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aim

[eym]
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verb (used with object)
  1. to position or direct (a firearm, ball, arrow, rocket, etc.) so that, on firing or release, the discharged projectile will hit a target or travel along a certain path.
  2. to intend or direct for a particular effect or purpose: to aim a satire at snobbery.
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verb (used without object)
  1. to point or direct a gun, punch, etc., toward: He aimed at the target but missed it.
  2. to strive; try (usually followed by to or at): We aim to please. They aim at saving something every month.
  3. to intend: She aims to go tomorrow.
  4. to direct efforts, as toward an object: The satire aimed at modern greed.
  5. Obsolete. to estimate; guess.
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noun
  1. the act of aiming or directing anything at or toward a particular point or target.
  2. the direction in which a weapon or missile is pointed; the line of sighting: within the cannon's aim.
  3. the point intended to be hit; thing or person aimed at: to miss one's aim.
  4. something intended or desired to be attained by one's efforts; purpose: whatever his aim in life may be.
  5. Obsolete. conjecture; guess.
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Idioms
  1. take aim, to sight a target: to take aim and fire.
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Origin of aim

1275–1325; late Middle English aimen < Anglo-French a(e)smer, eimer, Old French aesmer < Vulgar Latin *adaestimāre, equivalent to Latin ad- ad- + aestimāre (see estimate); replacing Middle English amen < Old French (dial.) amer < Latin aestimāre
Related formsaim·er, nounaim·ful, adjectiveaim·ful·ly, adverbmis·aim, verb, nounun·aimed, adjectiveun·aim·ing, adjectiveun·der·aim, nounun·der·aim, verbwell-aimed, adjective

Synonyms

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1. point. 8. sighting. 10. target, objective. 11. goal; intent, design.

Synonym study

11. Aim, end, object all imply something that is the goal of one's efforts. Aim implies that toward which one makes a direct line, refusing to be diverted from it: a nobleness of aim; one's aim in life. End emphasizes the goal as a cause of efforts: the end for which one strives. Object emphasizes the goal as that toward which all efforts are directed: the object of years of study.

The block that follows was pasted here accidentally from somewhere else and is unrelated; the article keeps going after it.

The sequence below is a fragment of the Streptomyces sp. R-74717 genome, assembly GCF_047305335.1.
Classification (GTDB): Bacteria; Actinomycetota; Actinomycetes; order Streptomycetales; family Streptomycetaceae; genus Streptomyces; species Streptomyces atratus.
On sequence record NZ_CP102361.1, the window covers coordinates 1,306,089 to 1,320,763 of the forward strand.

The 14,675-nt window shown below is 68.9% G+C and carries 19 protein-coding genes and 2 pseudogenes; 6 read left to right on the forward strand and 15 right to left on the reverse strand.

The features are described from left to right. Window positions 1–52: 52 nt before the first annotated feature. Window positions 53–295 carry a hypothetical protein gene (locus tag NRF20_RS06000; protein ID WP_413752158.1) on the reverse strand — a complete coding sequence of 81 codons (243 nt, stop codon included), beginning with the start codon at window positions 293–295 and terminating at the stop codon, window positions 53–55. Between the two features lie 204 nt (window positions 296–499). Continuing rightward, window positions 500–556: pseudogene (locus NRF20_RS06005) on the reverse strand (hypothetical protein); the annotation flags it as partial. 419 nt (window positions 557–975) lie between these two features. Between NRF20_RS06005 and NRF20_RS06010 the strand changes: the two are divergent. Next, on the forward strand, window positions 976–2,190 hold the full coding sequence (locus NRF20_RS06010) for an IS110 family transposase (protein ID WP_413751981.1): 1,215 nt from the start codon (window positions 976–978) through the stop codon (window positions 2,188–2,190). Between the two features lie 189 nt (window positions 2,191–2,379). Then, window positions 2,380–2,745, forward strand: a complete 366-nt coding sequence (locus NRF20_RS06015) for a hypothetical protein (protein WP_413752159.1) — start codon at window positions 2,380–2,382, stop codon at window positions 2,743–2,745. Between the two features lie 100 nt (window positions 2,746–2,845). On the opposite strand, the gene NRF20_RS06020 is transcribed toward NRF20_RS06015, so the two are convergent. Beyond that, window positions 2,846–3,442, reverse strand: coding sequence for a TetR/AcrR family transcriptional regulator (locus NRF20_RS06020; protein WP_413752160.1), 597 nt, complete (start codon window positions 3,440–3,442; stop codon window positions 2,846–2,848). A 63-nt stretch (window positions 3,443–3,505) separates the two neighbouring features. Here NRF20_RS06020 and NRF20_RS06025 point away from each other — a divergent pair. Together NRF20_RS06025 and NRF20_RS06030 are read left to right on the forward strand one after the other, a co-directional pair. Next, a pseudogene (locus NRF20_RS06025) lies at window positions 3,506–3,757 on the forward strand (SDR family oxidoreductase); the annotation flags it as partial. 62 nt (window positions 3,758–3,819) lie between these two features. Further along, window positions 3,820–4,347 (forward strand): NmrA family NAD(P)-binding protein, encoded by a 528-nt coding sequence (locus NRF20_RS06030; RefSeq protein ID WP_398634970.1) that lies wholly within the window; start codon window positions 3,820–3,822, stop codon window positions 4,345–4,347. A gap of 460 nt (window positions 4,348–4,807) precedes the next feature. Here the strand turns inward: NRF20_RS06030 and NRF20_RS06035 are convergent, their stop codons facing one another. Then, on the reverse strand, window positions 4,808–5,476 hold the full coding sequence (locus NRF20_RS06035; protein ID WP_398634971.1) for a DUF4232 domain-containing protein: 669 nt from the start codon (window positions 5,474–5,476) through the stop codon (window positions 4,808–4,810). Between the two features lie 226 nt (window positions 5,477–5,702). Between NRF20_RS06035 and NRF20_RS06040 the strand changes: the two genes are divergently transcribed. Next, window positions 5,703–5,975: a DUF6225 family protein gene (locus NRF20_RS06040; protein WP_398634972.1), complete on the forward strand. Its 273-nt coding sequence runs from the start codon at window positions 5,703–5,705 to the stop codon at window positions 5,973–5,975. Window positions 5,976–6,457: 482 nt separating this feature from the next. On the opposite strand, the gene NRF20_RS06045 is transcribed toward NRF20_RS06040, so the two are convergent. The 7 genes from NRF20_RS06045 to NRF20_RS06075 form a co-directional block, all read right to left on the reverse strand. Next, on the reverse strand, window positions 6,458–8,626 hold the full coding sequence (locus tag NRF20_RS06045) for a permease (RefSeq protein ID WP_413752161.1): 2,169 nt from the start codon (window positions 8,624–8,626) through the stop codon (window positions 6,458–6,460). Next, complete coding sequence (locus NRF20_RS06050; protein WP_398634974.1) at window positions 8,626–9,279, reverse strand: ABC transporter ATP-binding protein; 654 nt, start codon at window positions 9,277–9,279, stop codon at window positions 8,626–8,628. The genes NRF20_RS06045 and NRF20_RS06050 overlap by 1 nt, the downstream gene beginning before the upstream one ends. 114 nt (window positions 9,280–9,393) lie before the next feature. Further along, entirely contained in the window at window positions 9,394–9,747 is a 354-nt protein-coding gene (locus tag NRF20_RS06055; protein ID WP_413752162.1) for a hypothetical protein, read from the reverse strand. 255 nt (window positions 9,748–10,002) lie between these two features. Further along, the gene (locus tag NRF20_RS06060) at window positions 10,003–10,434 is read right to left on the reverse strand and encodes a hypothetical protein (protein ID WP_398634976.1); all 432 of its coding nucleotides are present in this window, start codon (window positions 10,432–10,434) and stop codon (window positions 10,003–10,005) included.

Dictionary.com Unabridged Based on the Random House Unabridged Dictionary, © Random House, Inc. 2018

Examples from the Web for aimer

Historical Examples

  • Every morning at this hour they have a weary tussle with the verb "aimer," "to love."

    Nancy

    Rhoda Broughton

  • In the first case the unaccented, in the second the accented form has prevailed—Modern French parle, parler; aime, aimer.

  • In French chercher—rocher is a better rhyme than aimer—rocher (in each case with the accent on the last syllable).

  • Aimer quelqu'un, c'est à la fois lui ôter le droit, et lui donner la puissance de nous faire souffrir.

    Prisoners

    Mary Cholmondeley

  • Voltaire—that hardened old cynic—laid it down that the true ends of life are "aimer et penser."

    The Problem of China

    Bertrand Russell


British Dictionary definitions for aimer

aim

verb
  1. to point (a weapon, missile, etc) or direct (a blow) at a particular person or object; level
  2. (tr) to direct (satire, criticism, etc) at a person, object, etc
  3. (intr; foll by at or an infinitive) to propose or intendwe aim to leave early
  4. (intr; often foll by at or for) to direct one's efforts or strive (towards)to aim at better communications; to aim high
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noun
  1. the action of directing something at an object
  2. the direction in which something is pointed; line of sighting (esp in the phrase to take aim)
  3. the object at which something is aimed; target
  4. intention; purpose
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Word Origin

C14: via Old French aesmer from Latin aestimāre to estimate

AIM

abbreviation for
  1. (in Britain) Alternative Investment Market
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Collins English Dictionary - Complete & Unabridged 2012 Digital Edition © William Collins Sons & Co. Ltd. 1979, 1986 © HarperCollins Publishers 1998, 2000, 2003, 2005, 2006, 2007, 2009, 2012

Word Origin and History for aimer

aim

n.

early 14c., "target;" late 14c., "guess;" from aim (v.). Meaning "action of aiming" is from early 15c. (to take aim, originally make aim); that of "thing intended, purpose" is from 1620s.

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aim

v.

early 14c., "to estimate, calculate," also "to intend," from Old French aesmer "value, rate; count, estimate," from Latin aestimare "appraise" (see estimation); current meaning apparently developed from "esteem," to "calculate," to "calculate with a view to action" (c.1400), then to "direct a missile, a blow, etc." (1570s). Related: Aimed; aiming.

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Online Etymology Dictionary, © 2010 Douglas Harper

Idioms and Phrases with aimer

aim

In addition to the idiom beginning with aim

also see:

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The American Heritage® Idioms Dictionary Copyright © 2002, 2001, 1995 by Houghton Mifflin Harcourt Publishing Company. Published by Houghton Mifflin Harcourt Publishing Company.